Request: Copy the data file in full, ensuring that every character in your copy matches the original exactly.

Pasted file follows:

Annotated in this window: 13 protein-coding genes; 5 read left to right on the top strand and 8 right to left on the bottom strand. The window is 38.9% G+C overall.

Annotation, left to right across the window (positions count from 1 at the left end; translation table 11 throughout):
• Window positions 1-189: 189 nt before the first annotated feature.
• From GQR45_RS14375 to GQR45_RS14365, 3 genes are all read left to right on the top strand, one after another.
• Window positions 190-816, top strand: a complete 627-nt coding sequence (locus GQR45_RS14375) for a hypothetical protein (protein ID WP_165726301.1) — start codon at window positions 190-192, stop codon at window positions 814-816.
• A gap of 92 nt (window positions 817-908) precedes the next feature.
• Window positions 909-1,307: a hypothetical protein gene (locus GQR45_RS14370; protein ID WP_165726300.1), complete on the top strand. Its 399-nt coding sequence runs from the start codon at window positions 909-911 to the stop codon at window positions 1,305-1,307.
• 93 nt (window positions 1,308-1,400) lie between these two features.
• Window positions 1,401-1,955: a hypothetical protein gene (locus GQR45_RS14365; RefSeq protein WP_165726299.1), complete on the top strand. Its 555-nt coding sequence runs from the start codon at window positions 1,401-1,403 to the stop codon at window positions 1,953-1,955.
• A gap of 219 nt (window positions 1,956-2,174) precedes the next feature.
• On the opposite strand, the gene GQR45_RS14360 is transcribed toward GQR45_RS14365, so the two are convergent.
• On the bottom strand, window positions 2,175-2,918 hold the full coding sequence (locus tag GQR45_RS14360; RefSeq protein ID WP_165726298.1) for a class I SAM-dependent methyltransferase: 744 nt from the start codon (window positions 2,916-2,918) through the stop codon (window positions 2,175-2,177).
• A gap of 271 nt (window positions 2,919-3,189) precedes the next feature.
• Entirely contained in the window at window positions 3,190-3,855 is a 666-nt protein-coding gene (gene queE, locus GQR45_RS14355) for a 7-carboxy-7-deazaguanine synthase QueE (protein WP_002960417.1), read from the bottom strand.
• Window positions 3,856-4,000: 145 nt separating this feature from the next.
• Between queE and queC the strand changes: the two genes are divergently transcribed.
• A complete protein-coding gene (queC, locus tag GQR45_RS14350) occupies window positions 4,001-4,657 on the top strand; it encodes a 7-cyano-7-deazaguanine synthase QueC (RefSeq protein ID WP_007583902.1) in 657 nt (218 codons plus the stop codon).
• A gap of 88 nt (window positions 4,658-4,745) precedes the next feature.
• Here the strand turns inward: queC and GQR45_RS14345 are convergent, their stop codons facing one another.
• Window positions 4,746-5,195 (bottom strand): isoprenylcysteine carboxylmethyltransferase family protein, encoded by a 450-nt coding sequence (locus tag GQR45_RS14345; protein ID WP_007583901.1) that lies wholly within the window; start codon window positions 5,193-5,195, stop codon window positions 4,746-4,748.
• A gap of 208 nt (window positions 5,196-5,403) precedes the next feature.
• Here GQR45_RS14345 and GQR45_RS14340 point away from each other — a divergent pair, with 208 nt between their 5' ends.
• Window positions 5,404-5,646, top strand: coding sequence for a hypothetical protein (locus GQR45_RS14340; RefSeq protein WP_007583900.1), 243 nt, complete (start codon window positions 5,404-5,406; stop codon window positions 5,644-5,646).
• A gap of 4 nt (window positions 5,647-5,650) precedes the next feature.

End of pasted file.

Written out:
Annotated in this window: 13 protein-coding genes; 5 read left to right on the top strand and 8 right to left on the bottom strand. The window is 38.9% G+C overall.

Annotation, left to right across the window (positions count from 1 at the left end; translation table 11 throughout):
• Window positions 1-189: 189 nt before the first annotated feature.
• From GQR45_RS14375 to GQR45_RS14365, 3 genes are all read left to right on the top strand, one after another.
• Window positions 190-816, top strand: a complete 627-nt coding sequence (locus GQR45_RS14375) for a hypothetical protein (protein ID WP_165726301.1) — start codon at window positions 190-192, stop codon at window positions 814-816.
• A gap of 92 nt (window positions 817-908) precedes the next feature.
• Window positions 909-1,307: a hypothetical protein gene (locus GQR45_RS14370; protein ID WP_165726300.1), complete on the top strand. Its 399-nt coding sequence runs from the start codon at window positions 909-911 to the stop codon at window positions 1,305-1,307.
• 93 nt (window positions 1,308-1,400) lie between these two features.
• Window positions 1,401-1,955: a hypothetical protein gene (locus GQR45_RS14365; RefSeq protein WP_165726299.1), complete on the top strand. Its 555-nt coding sequence runs from the start codon at window positions 1,401-1,403 to the stop codon at window positions 1,953-1,955.
• A gap of 219 nt (window positions 1,956-2,174) precedes the next feature.
• On the opposite strand, the gene GQR45_RS14360 is transcribed toward GQR45_RS14365, so the two are convergent.
• On the bottom strand, window positions 2,175-2,918 hold the full coding sequence (locus tag GQR45_RS14360; RefSeq protein ID WP_165726298.1) for a class I SAM-dependent methyltransferase: 744 nt from the start codon (window positions 2,916-2,918) through the stop codon (window positions 2,175-2,177).
• A gap of 271 nt (window positions 2,919-3,189) precedes the next feature.
• Entirely contained in the window at window positions 3,190-3,855 is a 666-nt protein-coding gene (gene queE, locus GQR45_RS14355) for a 7-carboxy-7-deazaguanine synthase QueE (protein WP_002960417.1), read from the bottom strand.
• Window positions 3,856-4,000: 145 nt separating this feature from the next.
• Between queE and queC the strand changes: the two genes are divergently transcribed.
• A complete protein-coding gene (queC, locus tag GQR45_RS14350) occupies window positions 4,001-4,657 on the top strand; it encodes a 7-cyano-7-deazaguanine synthase QueC (RefSeq protein ID WP_007583902.1) in 657 nt (218 codons plus the stop codon).
• A gap of 88 nt (window positions 4,658-4,745) precedes the next feature.
• Here the strand turns inward: queC and GQR45_RS14345 are convergent, their stop codons facing one another.
• Window positions 4,746-5,195 (bottom strand): isoprenylcysteine carboxylmethyltransferase family protein, encoded by a 450-nt coding sequence (locus tag GQR45_RS14345; protein ID WP_007583901.1) that lies wholly within the window; start codon window positions 5,193-5,195, stop codon window positions 4,746-4,748.
• A gap of 208 nt (window positions 5,196-5,403) precedes the next feature.
• Here GQR45_RS14345 and GQR45_RS14340 point away from each other — a divergent pair, with 208 nt between their 5' ends.
• Window positions 5,404-5,646, top strand: coding sequence for a hypothetical protein (locus GQR45_RS14340; RefSeq protein WP_007583900.1), 243 nt, complete (start codon window positions 5,404-5,406; stop codon window positions 5,644-5,646).
• A gap of 4 nt (window positions 5,647-5,650) precedes the next feature.